The officiating wasn't the main reason the Spurs lost. It wasn't even in the top three. The 22-0 free throw disparity in the third quarter was a bit much, and there were some questionable calls, but there are questionable calls in every game. The only truly ridiculous one that I saw was Mills being called for an offensive foul for kicking his leg out a bit after a three. Call that a foul if you have to, but the three should've counted since the shot came first. The only part that really annoys me is when the refs call a few cheap calls in the Spurs favor late in the game so the overall free throw totals look a bit more balanced.

As Popovich and Ginobili both said after the game, the Spurs have to play a lot harder to win a road game in this series. They have to be a lot sharper and certainly more accurate on their jumpers. The defense wasn't great, but I think mainly they lost because they were soft and couldn't shoot. Neither Durant nor Westbrook really went off for OKC, which is kind of scary if you think about it.

I think the Spurs will bring more effort and toughness next game, but I have no idea what to think. They could win the series in five or they could lose in six again and no result would shock me. I'll stick to my prediction of Spurs in seven, with the home team winning every game.


Was Parker awful, or what? He rushed shots, couldn't make simple floaters and was sloppy with the ball. He seemed more thrown off by the Thunder's lineup change than anyone. All of a sudden he has Westbrook guarding him instead of Thabo Sefolosha and it's like Parker couldn't believe his good fortune. He was like a kid on Christmas morning, so eager to open up his presents that in his excitement he broke them. Parker is the head of the snake for the Spurs and unfortunately the team took their cues from him and they all spazzed out* pretty badly.

Also, it's just maddening watching Parker on a 2-on-1 fast break. He's a superduperstar and a first-ballot Hall-of-Famer but my god I don't know if I've ever seen any point guard in the NBA who is consistently that poor at 2-on-1s. He just has zero feel for it. He either throws the pass too early or too late or in the wrong spot or telegraphs he's going to shoot it himself and the defender is all over it. It's always something bad. Hell, half the time he plays it so badly that he has to pull the ball back out and reset. It really shouldn't be so hard.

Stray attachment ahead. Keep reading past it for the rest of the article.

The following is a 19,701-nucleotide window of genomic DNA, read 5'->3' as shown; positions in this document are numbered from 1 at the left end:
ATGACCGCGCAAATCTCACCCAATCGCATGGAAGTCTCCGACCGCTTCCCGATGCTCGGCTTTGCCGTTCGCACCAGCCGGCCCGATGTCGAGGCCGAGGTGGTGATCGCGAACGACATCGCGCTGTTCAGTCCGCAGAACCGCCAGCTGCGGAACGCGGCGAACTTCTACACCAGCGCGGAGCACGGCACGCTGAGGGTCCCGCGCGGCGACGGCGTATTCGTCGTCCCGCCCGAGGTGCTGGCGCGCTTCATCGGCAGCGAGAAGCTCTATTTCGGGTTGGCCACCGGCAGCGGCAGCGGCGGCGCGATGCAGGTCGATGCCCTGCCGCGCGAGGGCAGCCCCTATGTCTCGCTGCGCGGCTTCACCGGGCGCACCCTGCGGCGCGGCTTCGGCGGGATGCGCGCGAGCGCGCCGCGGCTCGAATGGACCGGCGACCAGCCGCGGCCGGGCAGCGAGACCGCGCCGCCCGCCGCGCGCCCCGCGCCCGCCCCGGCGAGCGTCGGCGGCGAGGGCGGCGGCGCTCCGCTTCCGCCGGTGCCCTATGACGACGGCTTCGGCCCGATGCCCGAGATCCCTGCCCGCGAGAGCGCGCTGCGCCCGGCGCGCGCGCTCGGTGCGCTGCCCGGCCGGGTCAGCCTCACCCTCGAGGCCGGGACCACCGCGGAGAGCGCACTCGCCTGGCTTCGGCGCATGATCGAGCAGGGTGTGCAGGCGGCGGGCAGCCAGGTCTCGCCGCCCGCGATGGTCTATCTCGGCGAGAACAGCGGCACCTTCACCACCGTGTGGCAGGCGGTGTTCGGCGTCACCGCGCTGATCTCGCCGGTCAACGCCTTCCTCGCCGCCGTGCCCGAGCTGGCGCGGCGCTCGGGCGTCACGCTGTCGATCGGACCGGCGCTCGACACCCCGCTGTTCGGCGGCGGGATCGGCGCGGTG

*That's an analytical term.


Some of you people still defend Matt Bonner on here. He had position and seven inches on Westbrook and was still outfought for the ball. Just embarrassing. I think Pop keeps him on the roster just so people can hold that misconception of the Spurs as old, unathletic and soft. He's the poster boy for all of that.


Speaking of soft, Puddin' Splitter made an appearance last night. Go away Puddin' Splitter, Nobody likes you. Tell Tiago to come back. In fact, the starters as a whole were pretty awful. And Diaw couldn't make a shot. Otherwise, the team was great.


What was Scotty Brooks doing playing Ibaka late in the game? How idiotic. The Spurs had waved the white flag and had Aron Baynes and Cory Joseph out on the floor and he still has Ibaka on the floor, along with Westbrook and Durant. Unbelievable. He doesn't deserve to be coaching talent like this. Brooks is the coaching equivalent of having Westbrook's talent and only using it to shoot from half court.

I like how he goes from starting Sefolosha and Nick Collison to not playing them at all. If guys aren't good enough to be on your bench then you probably shouldn't be starting them in the first place, no?


Your Three Stars:

3) Boris Diaw (11 pts)

2) Tim Duncan (15 pts)

1) Manu Ginobili (21 pts)